We’re thru work at 5 every nite, then we have to dress up for retreat at 5:35. Supper is at 5:45, mail call at 6:30, then we have the rest of the evening to ourselves. On Saturdays we have dress and barracks inspection about 10 o’clock. If everything is satisfactory we get the afternoon off. Those who have passes can leave camp and be back Sunday nite. Those who stay in camp can sleep all day if they want to. I haven’t left camp yet on a pass but I may next weekend. We’re supposed to have a dance next Friday nite at a town named Taylor. Girls and refreshments will be served. It’s just for our outfit. (By the way the Opn. in my address stands for Operations).
One of the fellows just got a cake and it was pretty good. I got your letter with the prayer in it at noon time and a letter from Aunt Mart tonite. It was very nice and contained a lot of advice, but the best thing it contained was a dollar. [A DOLLAR!]
Have you sent the book matches yet? I’ve been getting the Post for the past week and it’s mighty good to get the local gossip and dirt. I heard a funny story today. One of the fellows in the company who comes from California was in town last week and met a local girl. They got talking and he happened to mention that this was the first time he was ever out of the United States and yet so near to it. [He must have been a blonde!] When she heard that she got up and walked away from him. That’s about all for now-lites out, so till I write again,
Love to all, Murray.
April 8, 1943, Thursday
Two things of interest happened today. First, I was selected this morning to take an exam which will determine whether or not I will be sent to some college or other advanced training school. In order to take this exam you had to have a mark of 110 or better in the IQ we got at the reception center. I got 122 out of 150, considered fairly good. If you get 110 you qualify for Officers candidate school. [Dad has always been one of the most modest men I have known].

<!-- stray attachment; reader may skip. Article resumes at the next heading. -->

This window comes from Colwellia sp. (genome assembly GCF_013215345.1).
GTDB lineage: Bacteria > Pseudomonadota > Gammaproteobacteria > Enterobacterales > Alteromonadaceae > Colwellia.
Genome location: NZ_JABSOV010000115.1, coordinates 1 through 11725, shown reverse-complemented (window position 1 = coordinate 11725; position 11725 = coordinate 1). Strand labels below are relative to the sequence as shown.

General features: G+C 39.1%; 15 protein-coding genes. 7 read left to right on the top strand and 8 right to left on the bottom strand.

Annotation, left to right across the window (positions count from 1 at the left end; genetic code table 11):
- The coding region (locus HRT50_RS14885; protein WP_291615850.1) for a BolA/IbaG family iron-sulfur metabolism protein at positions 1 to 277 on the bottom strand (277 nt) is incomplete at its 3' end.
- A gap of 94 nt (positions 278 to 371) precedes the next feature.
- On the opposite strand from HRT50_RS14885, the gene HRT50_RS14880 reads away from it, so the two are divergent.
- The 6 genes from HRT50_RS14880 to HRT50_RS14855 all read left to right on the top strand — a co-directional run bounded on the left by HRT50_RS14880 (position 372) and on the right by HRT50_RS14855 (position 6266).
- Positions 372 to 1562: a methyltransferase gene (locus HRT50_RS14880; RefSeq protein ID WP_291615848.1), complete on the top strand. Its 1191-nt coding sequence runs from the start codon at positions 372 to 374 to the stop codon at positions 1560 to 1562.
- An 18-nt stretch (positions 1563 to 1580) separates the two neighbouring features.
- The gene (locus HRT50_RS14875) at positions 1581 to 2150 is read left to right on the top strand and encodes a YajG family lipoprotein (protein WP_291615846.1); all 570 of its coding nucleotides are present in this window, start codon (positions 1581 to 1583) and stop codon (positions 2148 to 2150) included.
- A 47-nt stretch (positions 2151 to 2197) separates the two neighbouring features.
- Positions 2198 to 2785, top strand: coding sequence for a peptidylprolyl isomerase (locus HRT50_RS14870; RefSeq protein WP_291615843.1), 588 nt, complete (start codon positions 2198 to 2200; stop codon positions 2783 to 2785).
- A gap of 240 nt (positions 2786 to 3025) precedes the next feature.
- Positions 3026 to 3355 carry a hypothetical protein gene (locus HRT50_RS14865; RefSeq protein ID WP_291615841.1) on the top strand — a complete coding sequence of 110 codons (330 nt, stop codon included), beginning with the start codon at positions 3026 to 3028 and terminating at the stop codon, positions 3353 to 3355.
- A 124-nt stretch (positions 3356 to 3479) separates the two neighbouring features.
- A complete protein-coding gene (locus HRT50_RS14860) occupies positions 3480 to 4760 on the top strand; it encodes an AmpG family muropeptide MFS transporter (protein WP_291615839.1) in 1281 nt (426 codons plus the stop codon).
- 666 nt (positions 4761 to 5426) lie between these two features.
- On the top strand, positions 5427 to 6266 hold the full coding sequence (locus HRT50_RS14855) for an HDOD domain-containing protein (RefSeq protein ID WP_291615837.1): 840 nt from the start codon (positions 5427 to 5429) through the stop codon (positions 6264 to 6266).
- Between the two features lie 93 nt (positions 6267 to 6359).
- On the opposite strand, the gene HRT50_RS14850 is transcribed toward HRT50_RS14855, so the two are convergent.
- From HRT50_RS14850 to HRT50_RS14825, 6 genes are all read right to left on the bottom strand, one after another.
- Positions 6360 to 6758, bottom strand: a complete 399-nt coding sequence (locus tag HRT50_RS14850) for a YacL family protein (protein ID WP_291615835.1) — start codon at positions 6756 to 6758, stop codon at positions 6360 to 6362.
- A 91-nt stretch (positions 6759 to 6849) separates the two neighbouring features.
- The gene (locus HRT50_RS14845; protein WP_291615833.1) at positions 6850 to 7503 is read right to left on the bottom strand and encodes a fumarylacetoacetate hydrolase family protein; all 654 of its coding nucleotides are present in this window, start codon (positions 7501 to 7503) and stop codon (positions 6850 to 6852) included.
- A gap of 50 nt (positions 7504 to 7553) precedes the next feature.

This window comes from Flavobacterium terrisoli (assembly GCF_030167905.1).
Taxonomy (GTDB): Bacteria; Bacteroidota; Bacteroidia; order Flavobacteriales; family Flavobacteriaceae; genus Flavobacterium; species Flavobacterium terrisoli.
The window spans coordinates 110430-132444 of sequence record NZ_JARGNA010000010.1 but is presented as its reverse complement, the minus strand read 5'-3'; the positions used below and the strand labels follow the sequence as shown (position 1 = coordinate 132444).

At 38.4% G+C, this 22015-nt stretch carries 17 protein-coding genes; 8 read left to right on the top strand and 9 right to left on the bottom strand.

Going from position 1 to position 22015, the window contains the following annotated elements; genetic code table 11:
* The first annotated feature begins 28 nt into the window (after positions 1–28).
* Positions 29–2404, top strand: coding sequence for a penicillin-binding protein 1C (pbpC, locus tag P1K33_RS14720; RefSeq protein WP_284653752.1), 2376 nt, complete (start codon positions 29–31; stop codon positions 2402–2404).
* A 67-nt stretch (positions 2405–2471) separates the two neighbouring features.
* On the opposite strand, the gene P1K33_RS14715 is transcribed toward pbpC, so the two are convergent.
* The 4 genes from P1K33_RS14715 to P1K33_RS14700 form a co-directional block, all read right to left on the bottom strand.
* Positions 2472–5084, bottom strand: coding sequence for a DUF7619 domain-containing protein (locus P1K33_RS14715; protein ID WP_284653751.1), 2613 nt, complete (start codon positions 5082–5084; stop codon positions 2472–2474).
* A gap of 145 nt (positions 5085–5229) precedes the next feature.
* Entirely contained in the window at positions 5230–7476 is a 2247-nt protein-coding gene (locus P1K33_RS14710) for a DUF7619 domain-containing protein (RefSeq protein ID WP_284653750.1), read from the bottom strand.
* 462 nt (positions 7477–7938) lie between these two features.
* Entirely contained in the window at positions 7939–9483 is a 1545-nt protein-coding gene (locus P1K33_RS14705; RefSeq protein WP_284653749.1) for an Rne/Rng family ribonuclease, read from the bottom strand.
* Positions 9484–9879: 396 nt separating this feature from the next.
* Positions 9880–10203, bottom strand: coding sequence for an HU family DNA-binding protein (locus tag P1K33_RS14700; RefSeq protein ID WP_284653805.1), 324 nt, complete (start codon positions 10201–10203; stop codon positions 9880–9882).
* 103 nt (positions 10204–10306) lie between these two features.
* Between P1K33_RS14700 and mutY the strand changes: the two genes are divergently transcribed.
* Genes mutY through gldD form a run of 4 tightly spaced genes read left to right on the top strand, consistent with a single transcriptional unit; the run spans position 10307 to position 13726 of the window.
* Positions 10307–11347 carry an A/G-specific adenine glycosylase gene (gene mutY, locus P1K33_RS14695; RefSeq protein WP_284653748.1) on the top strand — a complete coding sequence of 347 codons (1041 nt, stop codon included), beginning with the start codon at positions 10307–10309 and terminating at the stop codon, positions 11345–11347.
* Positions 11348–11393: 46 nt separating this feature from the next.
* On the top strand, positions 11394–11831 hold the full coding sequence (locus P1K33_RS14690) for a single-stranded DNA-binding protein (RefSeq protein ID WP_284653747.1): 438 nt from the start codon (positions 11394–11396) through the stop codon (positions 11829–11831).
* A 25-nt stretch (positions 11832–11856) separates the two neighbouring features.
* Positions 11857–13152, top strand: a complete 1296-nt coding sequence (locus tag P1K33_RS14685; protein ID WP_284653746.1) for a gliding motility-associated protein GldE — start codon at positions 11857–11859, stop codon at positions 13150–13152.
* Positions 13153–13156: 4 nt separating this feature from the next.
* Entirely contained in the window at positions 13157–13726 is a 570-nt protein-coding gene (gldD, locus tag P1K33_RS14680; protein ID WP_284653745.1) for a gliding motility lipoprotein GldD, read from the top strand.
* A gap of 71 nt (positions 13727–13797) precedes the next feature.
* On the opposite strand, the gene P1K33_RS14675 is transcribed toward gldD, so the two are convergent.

The test was pretty hard, 150 questions. We were given three hours to do it, and I think I at least passed it. Secondly, when we got back we were told to prepare for a tornado. We had to wear gas masks, rain coats and helmets. Something went wrong so the weather man called it off, thank God!
Three out of six barracks in the company are quarantined on account of measles & mumps. Never a dull moment here. They say you have to eat a ton of dirt before you die. I’m well on my way to my last few pounds. We have a drill field that is so dusty, it would make the Sahara desert look sick. There’s dirt in our eyes, ears, mouth, and it just loves to stick to our sweaty clothes. I hope I get sent to school before it gets real hot here. It’s getting kind of dark so I’ll close now with I love and miss you all, Murray. [What a concept: when it gets dark, it’s time to turn in!]
p.s. I’m enclosing the form that was given us before the test.
p.s. I got the text book Tuesday. Thanks a lot. Also got the money!